Still, he wanted an official “Morgantic marriage” to Margarethe von der Saale. A Morgantic marriage is having official permission to have a Prince William / Kate Middleton type of marriage, where the groom is of noble birth, and the bride has lower noble status than groom. But even if the church/emperor would have approved of Philipp marrying his Cinderella, they would never have tolerated bigamy.

Time for some political creativity. An natural-born ruler like Philipp had the skills it took to find ingenious ways to bend the rules to suit his purposes wasn’t about to let some silly church ethic dash his plans. There are no written records how he did it, but Philipp convinced his wife, Christine, to give him written consent allowing him to have another wife. Even though Christine had few rights, Philipp could have never married Margarethe without her express permission. After that, it was a simple matter to convince his Protestant clergy friends to allow him to use Old Testament references to consent to conducting a church wedding. Luther testified that in Philipp’s confession, he learned that Philipp “possessed extraordinary physical endowments” (e.g. he confessed to having three testicles) and thus he required two wives “to quench his natural God-blessed manly desires of the flesh”.

Of course, the whole wedding, in Rotenburg an der Fulda in 1540, was a dirty little family secret, because if word ever got out to Charles V, the Emperor would have no choice but to put him on trial and punish him for bigamy. Not only that – the pious peasant community would have condemned Protestantism in its infancy as heretical “Sodom & Gomorrah”.

Read the rest of the blog here.




Photo Post Thu, Mar. 08, 2012 2 notes

19th century bread backing house in Central Germany

19th century bread backing house in Central Germany






Photo Post Thu, Mar. 08, 2012 5 notes

Death on Kara marble in the Cathedral of Fulda.

Death on Kara marble in the Cathedral of Fulda.








The Almost True Tale of Jane’s Scar Face

Jane turned and twisted in front of the full-length mirror, scrutinizing her rear end.

“Shit!” she hissed. “Shit! Shit! Shit! And Goddamit!”

The slinky synthetic fabric of her super-sexy red cocktail dress had hitched up in bunches on top of her apple-shaped posterior. The material crackled static electricity as she grabbed the back part of the dress skirt and pulled it down, only to see it snuggle back up to its former position. She exploded in frustration. Like a drowning woman fighting her way to the surface, she struggled to rid herself of the stupid dress. Jane knew that dress wouldn’t work without a slip but the goddam slip made her butt look fat.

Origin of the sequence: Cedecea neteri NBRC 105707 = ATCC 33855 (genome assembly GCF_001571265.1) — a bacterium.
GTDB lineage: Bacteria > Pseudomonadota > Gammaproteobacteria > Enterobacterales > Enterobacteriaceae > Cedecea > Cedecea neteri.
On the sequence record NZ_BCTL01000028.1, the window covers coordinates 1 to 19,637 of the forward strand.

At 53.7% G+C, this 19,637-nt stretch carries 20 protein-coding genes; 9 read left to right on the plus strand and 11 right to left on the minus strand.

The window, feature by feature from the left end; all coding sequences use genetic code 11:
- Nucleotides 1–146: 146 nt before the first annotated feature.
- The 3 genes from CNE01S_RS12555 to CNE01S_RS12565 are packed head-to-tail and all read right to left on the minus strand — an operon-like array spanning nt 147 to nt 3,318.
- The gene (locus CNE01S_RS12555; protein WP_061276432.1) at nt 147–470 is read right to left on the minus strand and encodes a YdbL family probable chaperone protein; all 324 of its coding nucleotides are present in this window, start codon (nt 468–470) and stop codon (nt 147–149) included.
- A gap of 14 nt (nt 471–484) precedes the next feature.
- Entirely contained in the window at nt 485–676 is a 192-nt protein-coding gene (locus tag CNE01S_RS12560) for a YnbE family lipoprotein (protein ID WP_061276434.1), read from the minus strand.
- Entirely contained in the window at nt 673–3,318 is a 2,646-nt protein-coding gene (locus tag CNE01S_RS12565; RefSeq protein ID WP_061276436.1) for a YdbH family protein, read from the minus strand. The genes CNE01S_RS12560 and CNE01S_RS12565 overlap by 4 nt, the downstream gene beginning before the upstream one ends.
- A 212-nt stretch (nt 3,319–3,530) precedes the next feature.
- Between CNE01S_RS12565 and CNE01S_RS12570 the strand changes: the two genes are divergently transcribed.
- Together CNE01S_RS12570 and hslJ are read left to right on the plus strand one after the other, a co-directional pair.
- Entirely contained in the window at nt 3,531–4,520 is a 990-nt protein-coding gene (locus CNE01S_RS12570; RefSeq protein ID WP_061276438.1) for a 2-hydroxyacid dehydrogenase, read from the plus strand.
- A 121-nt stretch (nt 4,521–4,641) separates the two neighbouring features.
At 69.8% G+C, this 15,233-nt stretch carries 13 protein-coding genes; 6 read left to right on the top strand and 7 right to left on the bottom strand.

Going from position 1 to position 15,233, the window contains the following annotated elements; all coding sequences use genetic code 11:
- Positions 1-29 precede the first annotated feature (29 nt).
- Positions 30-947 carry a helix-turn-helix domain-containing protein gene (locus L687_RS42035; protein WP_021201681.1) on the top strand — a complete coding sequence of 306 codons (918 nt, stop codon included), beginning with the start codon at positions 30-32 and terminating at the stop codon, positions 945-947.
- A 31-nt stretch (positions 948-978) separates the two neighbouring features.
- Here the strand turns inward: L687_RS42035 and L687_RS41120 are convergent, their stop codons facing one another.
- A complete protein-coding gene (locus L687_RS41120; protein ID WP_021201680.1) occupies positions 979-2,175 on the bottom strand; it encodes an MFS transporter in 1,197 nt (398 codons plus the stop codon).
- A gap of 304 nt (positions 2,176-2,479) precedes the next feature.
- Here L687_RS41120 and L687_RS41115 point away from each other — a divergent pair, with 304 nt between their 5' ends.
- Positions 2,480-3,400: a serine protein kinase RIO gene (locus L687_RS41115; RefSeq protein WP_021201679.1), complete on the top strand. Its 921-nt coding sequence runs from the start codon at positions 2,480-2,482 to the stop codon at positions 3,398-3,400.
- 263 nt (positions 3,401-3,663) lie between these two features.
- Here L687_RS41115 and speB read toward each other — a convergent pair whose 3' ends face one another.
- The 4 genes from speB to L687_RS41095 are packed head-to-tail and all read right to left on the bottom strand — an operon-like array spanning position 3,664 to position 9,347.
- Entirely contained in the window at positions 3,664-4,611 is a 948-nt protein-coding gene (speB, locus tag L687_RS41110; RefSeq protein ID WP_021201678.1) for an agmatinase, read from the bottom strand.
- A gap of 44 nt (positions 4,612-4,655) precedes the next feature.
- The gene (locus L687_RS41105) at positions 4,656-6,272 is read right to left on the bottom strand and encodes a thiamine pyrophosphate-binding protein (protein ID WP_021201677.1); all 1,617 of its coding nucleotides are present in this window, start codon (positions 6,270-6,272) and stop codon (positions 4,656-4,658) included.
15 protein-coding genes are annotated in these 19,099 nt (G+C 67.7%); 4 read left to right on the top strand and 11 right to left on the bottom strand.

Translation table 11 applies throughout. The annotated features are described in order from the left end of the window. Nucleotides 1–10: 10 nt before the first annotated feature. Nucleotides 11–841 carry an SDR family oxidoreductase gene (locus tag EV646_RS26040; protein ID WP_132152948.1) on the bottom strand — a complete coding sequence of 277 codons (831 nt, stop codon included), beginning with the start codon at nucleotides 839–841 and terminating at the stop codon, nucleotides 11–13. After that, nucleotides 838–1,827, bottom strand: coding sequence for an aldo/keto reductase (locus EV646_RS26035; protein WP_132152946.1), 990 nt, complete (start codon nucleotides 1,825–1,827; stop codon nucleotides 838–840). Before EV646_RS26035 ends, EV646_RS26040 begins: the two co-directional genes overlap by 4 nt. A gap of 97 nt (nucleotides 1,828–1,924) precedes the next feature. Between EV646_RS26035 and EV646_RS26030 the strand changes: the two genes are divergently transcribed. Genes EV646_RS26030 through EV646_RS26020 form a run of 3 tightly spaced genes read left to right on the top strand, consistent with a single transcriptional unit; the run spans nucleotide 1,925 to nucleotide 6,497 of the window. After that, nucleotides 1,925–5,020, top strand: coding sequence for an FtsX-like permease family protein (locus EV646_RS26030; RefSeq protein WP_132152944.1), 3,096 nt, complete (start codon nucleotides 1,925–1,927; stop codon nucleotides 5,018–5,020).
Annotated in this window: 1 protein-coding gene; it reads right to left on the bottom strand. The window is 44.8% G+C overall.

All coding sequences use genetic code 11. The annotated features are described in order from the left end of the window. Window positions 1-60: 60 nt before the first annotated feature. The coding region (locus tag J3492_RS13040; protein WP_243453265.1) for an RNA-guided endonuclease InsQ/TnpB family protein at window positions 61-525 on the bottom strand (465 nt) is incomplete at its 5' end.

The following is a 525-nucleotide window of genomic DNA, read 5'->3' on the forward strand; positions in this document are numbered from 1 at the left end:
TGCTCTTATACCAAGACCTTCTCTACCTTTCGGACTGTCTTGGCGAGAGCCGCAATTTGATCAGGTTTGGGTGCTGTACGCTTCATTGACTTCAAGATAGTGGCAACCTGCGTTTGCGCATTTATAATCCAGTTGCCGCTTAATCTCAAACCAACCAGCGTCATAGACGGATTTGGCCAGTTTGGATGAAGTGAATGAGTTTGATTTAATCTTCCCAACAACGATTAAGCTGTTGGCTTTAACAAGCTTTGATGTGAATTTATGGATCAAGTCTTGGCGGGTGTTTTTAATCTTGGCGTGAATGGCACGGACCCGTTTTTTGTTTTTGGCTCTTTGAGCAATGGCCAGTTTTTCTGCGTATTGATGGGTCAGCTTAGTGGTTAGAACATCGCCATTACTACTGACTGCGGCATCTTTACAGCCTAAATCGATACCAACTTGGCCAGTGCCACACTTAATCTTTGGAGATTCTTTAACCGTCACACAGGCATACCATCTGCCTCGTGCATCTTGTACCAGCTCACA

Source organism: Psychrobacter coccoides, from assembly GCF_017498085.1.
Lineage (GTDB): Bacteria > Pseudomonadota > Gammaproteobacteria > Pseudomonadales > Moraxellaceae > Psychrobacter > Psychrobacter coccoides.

Time for Plan B.

Plan B was the super-sexy classic black cocktail dress that didn’t need a slip AND didn’t make her butt look fat. Thank God black was one of those colors people rarely look at and say, “Look! Jane’s wearing the same dress as last time!” Besides, Geoffrey had never seen her in this super-sexy dress. On went the dress, and to her relief no bunching. Butt looked okay… and… she adjusted her breasts… décolleté looked fantastic. Everything looked great, except for that stupid scar. Great! What was she going to tell Geoffrey?

Jane hadn’t seen Geoffrey Barnes since she was in college. He was this really cute guy on a student exchange year from England, and when she said “really cute”, it didn’t do him justice; he was more like “Prince William awesome cute”. And his accent! OMG! Just thinking about it made her jittery.

The rest of the story is here.

The Almost True Tale of Jane’s Scar Face

Jane turned and twisted in front of the full-length mirror, scrutinizing her rear end.

“Shit!” she hissed. “Shit! Shit! Shit! And Goddamit!”